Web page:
41. 41. Balance Scorecard Four perspectives • Learning and Growth • Internal Business • Customer Value • Financial Performance Measures • Short term and long-term • Internal and external • Financial and nonfinancial
    42. 42. ETHICAL ISSUES FOR ACCOUNTANTS L.O. 5 Understand ethical issues faced by accountants and ways to deal with ethical problems that you face in your career. • The design of the cost accounting system has the potential to be misused to defraud customers, employees, or shareholders. 1-42
    43. 43. LO5 ETHICS • Follow the Institute of Management Accountants (IMA) guidelines: • Discuss problems with the immediate superior, unless the superior is involved. • Clarify the relevant issues and concepts by discussion with a disinterested party or contact the appropriate confidential ethics “hotline.” • Consult an attorney about your rights and obligations. 1-43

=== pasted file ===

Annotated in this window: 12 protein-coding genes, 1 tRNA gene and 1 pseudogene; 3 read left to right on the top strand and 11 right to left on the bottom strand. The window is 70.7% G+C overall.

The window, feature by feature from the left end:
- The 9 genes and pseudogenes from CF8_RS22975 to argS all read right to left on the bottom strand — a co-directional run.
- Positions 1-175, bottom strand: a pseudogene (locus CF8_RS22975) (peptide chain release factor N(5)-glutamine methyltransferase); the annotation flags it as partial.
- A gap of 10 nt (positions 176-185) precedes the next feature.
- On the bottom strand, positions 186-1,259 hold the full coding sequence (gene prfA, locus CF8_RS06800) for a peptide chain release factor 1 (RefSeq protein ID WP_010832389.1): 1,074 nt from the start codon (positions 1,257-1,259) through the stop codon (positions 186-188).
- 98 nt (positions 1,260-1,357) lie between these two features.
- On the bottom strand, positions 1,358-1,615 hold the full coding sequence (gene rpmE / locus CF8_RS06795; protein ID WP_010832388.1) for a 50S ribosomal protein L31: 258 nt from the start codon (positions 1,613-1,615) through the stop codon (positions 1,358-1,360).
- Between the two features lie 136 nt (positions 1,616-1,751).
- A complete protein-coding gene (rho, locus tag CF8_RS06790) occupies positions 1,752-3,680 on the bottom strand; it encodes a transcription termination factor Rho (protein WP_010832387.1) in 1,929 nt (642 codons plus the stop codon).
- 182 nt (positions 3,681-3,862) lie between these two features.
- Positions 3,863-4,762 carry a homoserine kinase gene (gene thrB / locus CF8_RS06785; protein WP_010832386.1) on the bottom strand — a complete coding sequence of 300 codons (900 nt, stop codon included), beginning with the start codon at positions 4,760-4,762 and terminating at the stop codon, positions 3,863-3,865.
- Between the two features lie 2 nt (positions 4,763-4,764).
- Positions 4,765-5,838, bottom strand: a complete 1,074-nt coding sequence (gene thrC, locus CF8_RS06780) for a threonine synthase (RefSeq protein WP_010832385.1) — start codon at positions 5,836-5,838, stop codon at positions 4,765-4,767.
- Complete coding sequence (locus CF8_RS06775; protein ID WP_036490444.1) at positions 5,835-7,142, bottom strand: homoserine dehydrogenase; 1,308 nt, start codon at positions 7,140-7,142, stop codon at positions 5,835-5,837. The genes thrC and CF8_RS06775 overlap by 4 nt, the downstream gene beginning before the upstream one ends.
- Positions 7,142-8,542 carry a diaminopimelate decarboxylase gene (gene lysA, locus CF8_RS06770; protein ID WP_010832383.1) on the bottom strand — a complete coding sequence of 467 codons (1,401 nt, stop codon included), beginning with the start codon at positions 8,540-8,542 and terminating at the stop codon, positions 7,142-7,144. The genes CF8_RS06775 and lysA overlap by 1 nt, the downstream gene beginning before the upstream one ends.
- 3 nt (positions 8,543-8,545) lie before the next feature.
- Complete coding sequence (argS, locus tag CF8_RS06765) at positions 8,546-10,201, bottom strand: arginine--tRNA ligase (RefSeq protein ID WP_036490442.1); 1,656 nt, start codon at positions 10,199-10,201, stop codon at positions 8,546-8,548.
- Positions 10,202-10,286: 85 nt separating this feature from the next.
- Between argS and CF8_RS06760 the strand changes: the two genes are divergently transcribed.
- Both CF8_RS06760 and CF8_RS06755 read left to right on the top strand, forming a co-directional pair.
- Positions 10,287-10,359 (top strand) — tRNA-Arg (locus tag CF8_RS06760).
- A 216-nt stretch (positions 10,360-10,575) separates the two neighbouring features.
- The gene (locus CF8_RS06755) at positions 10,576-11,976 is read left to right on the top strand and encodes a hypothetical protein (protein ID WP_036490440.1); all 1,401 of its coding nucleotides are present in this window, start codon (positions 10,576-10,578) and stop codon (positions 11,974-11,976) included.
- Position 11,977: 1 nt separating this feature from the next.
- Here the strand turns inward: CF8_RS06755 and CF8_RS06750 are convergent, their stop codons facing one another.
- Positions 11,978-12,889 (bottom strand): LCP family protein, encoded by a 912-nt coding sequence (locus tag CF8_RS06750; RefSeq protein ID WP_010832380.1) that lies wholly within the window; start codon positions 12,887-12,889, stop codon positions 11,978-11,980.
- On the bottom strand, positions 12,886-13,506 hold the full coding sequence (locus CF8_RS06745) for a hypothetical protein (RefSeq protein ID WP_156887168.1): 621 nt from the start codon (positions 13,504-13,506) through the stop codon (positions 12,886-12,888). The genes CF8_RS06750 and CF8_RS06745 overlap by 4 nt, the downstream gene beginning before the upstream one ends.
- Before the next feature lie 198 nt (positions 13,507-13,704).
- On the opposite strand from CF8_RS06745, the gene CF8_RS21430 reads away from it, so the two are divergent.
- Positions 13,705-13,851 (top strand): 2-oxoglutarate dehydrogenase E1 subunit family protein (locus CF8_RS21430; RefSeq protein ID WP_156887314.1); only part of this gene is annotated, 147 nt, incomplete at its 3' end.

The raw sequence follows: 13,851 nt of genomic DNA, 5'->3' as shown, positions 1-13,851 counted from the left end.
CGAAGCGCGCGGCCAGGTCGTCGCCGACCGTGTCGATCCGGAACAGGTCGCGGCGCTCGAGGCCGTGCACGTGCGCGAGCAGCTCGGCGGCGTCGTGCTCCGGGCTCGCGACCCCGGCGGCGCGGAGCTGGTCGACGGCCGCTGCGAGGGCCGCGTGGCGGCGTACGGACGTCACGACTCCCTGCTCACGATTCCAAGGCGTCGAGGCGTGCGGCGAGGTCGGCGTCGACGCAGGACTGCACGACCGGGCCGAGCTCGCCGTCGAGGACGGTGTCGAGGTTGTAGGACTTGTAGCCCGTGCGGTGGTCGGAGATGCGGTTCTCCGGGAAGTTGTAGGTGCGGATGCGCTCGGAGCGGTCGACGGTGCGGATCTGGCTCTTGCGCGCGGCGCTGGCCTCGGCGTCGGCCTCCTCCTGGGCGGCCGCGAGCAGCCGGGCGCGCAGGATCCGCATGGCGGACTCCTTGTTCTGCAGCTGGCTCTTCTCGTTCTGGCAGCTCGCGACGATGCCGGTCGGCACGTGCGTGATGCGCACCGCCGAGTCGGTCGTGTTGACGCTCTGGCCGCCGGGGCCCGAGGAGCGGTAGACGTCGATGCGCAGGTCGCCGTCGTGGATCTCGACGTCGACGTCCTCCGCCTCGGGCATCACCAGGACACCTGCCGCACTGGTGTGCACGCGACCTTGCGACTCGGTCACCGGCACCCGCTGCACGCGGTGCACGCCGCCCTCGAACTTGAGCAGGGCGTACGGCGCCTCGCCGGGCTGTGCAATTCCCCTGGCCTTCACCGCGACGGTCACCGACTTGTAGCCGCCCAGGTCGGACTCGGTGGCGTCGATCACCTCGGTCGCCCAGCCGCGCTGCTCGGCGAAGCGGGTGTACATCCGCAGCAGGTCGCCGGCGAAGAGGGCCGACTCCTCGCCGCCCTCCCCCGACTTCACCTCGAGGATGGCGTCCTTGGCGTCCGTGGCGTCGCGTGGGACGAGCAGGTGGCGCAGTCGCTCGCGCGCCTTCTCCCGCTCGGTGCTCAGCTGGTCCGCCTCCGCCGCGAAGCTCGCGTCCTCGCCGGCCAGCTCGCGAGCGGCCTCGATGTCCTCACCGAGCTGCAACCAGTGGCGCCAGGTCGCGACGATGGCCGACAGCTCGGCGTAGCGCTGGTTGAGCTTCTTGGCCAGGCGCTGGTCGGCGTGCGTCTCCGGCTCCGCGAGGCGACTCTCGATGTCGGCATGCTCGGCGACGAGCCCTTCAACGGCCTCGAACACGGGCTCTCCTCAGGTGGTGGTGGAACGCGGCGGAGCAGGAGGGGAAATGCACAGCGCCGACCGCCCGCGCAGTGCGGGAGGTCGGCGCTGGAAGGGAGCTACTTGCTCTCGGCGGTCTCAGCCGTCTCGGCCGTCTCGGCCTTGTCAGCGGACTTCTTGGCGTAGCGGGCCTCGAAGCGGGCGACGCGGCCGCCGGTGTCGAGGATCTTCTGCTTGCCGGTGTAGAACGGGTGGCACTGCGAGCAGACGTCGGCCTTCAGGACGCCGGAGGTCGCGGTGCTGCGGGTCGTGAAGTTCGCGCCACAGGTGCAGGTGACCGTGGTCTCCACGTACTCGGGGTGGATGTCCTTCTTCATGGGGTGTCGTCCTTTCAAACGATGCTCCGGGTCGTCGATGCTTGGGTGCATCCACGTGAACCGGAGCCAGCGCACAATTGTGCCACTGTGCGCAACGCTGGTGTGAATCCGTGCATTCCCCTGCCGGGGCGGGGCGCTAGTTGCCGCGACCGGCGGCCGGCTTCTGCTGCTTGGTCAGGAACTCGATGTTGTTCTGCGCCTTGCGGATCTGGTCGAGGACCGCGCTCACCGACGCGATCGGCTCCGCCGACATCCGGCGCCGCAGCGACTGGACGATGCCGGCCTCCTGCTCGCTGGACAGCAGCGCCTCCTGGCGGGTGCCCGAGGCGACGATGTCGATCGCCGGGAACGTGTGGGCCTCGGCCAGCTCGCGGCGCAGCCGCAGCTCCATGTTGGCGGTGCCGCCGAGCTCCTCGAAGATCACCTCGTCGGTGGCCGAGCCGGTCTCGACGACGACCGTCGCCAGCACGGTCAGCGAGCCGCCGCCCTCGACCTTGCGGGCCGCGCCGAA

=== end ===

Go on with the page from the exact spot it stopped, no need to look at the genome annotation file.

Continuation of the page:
44. 44. LO5 SARBANES-OXLEY ACT OF 2002 What is the intent? Address problem of corporate governance Who is impacted? Accounting firms and corporations How are corporations impacted? Corporate responsibility 1-44
    45. 45. LO5 CORPORATE RESPONSIBILITY Who is impacted? • CEO – Chief Executive Officer – Manages entire corporation • CFO – Chief Financial Officer – Manages accounting and finance What is the impact? • The officers of the corporation must sign the financial reports stipulating that the financial statements do not omit material information. • The company must disclose the evaluation of their internal controls. 1-45
    46. 46. APPENDIX 1 Institute of Management Accountants’ (IMA) Code of Ethics: Standards 1. Competence 2. Confidentiality 3. Integrity 4. Credibility 1-46